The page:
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Side River Looking E. View from Monument at Summit Looking W. The British team used photographers to document the progress of the boundary line, geographic features, native life, and U. In hindsight their commander, Lieutenant Colonel John Hawkins, thought the photographic equipment hindered the team's progress, and the attachment of a sketch artist would have been more useful.

By the next decade the inclusion of photographers on scientific and government-sponsored surveys would be seen as critical to the mission. The images from this survey are among the earliest surviving photographs of the West and the first photographic documentation of the Pacific Northwest. British Northwest Commission Boundary Survey. Albumen print. Prints and Photographs Division , Library of Congress a. Prints and Photographs Division , Library of Congress b.

Prints and Photographs Division , Library of Congress d. The study of North American botany during the mid-nineteenth century was done primarily under the aegis of U. In this period the survey teams, like the one that accompanied the Mexican Boundary Survey, became more complex and included multiple specialists in the fields of geology, mineralogy, zoology, and botany. Oenothera primiveris , A. Gray subsc. Parry, MD; J. Bigelow, MD; Mr. Charles Wright, and Mr. Quercus oblongifolia , Torr. The high watermark in mapping the newly defined American empire before the Civil War was the Pacific Railroad Surveys.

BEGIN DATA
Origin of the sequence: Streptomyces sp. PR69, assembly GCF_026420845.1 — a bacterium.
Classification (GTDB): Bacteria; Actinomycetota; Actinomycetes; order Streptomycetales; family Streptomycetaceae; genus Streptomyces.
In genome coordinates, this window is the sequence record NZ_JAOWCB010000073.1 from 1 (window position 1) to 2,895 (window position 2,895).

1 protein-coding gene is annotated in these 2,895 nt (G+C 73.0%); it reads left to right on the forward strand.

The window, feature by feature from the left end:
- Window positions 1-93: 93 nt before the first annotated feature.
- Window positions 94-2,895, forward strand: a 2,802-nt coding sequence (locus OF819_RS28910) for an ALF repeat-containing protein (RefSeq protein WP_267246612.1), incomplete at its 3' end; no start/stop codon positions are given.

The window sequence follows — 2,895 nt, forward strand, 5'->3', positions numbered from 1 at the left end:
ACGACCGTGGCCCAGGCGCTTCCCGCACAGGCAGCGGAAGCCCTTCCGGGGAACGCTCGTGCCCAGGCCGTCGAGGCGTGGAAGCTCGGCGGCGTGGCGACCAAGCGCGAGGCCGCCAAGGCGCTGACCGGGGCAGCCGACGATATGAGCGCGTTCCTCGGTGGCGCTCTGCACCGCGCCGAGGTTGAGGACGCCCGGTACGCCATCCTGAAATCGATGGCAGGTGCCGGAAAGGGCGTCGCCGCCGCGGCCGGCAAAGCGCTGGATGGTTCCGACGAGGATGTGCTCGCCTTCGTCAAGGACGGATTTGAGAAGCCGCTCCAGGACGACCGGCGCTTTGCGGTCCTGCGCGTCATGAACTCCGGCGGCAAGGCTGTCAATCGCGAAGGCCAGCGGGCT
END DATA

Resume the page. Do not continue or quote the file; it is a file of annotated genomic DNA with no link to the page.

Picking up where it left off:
During the s and s, modes of transportation changed from rivers and canals to roads, turnpikes, and railroads in the eastern half of the nation.

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Business and political leaders envisioned the construction of a transcontinental railway linking eastern urban and industrial centers with newly acquired western lands. With the end of the Mexican War and the beginning of the California Gold Rush the need to connect the new American West with the East seemed even more imperative. After a long series of debates, in Congress authorized the War Department and the Corps of Topographical Engineers to conduct a comprehensive survey to determine the most practical and economical route.

Between and army engineers surveyed and mapped large portions of the West and explored four transcontinental routes. The official recommendation of a 32 nd parallel route was met with considerable opposition in Congress. The enduring legacy of the Railroad Surveys came in 13 volumes of detailed, lavishly illustrated reports.

Perhaps most important, the comprehensive map drafted by topographic engineer Lieutenant G. Warren completed the process of cartographic definition begun half a century earlier by William Clark. The first transcontinental railroad, completed after the Civil War, followed the 41st parallel, a route that army engineers had not surveyed. In many ways the Pacific Railroad Surveys marked the end of an era—the age in which explorers sought a water route across the continent.